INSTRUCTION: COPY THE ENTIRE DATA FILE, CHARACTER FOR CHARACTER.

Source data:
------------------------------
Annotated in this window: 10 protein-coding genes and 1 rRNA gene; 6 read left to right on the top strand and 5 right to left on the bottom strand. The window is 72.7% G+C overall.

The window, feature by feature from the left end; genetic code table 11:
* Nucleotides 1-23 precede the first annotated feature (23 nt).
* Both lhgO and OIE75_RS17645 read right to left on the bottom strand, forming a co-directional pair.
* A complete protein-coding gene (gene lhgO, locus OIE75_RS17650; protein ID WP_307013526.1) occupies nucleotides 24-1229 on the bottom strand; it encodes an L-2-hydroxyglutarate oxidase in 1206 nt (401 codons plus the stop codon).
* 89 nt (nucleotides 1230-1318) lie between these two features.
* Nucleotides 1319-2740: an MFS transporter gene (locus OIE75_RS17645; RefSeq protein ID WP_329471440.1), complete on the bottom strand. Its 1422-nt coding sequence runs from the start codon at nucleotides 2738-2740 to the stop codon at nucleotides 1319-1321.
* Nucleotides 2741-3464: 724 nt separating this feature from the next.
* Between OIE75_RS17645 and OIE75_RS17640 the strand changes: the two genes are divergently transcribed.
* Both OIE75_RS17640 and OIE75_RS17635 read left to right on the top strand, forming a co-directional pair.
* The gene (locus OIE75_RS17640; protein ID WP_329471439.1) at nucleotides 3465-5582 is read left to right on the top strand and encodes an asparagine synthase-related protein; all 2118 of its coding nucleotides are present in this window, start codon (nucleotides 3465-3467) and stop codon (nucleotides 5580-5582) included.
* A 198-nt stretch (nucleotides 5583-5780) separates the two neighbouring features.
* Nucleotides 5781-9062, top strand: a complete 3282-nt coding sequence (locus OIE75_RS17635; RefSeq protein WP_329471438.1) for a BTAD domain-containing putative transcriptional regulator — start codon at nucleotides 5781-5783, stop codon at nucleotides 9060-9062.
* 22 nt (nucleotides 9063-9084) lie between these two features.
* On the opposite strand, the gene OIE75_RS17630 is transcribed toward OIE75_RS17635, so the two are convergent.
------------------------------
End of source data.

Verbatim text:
Annotated in this window: 10 protein-coding genes and 1 rRNA gene; 6 read left to right on the top strand and 5 right to left on the bottom strand. The window is 72.7% G+C overall.

The window, feature by feature from the left end; genetic code table 11:
* Nucleotides 1-23 precede the first annotated feature (23 nt).
* Both lhgO and OIE75_RS17645 read right to left on the bottom strand, forming a co-directional pair.
* A complete protein-coding gene (gene lhgO, locus OIE75_RS17650; protein ID WP_307013526.1) occupies nucleotides 24-1229 on the bottom strand; it encodes an L-2-hydroxyglutarate oxidase in 1206 nt (401 codons plus the stop codon).
* 89 nt (nucleotides 1230-1318) lie between these two features.
* Nucleotides 1319-2740: an MFS transporter gene (locus OIE75_RS17645; RefSeq protein ID WP_329471440.1), complete on the bottom strand. Its 1422-nt coding sequence runs from the start codon at nucleotides 2738-2740 to the stop codon at nucleotides 1319-1321.
* Nucleotides 2741-3464: 724 nt separating this feature from the next.
* Between OIE75_RS17645 and OIE75_RS17640 the strand changes: the two genes are divergently transcribed.
* Both OIE75_RS17640 and OIE75_RS17635 read left to right on the top strand, forming a co-directional pair.
* The gene (locus OIE75_RS17640; protein ID WP_329471439.1) at nucleotides 3465-5582 is read left to right on the top strand and encodes an asparagine synthase-related protein; all 2118 of its coding nucleotides are present in this window, start codon (nucleotides 3465-3467) and stop codon (nucleotides 5580-5582) included.
* A 198-nt stretch (nucleotides 5583-5780) separates the two neighbouring features.
* Nucleotides 5781-9062, top strand: a complete 3282-nt coding sequence (locus OIE75_RS17635; RefSeq protein WP_329471438.1) for a BTAD domain-containing putative transcriptional regulator — start codon at nucleotides 5781-5783, stop codon at nucleotides 9060-9062.
* 22 nt (nucleotides 9063-9084) lie between these two features.
* On the opposite strand, the gene OIE75_RS17630 is transcribed toward OIE75_RS17635, so the two are convergent.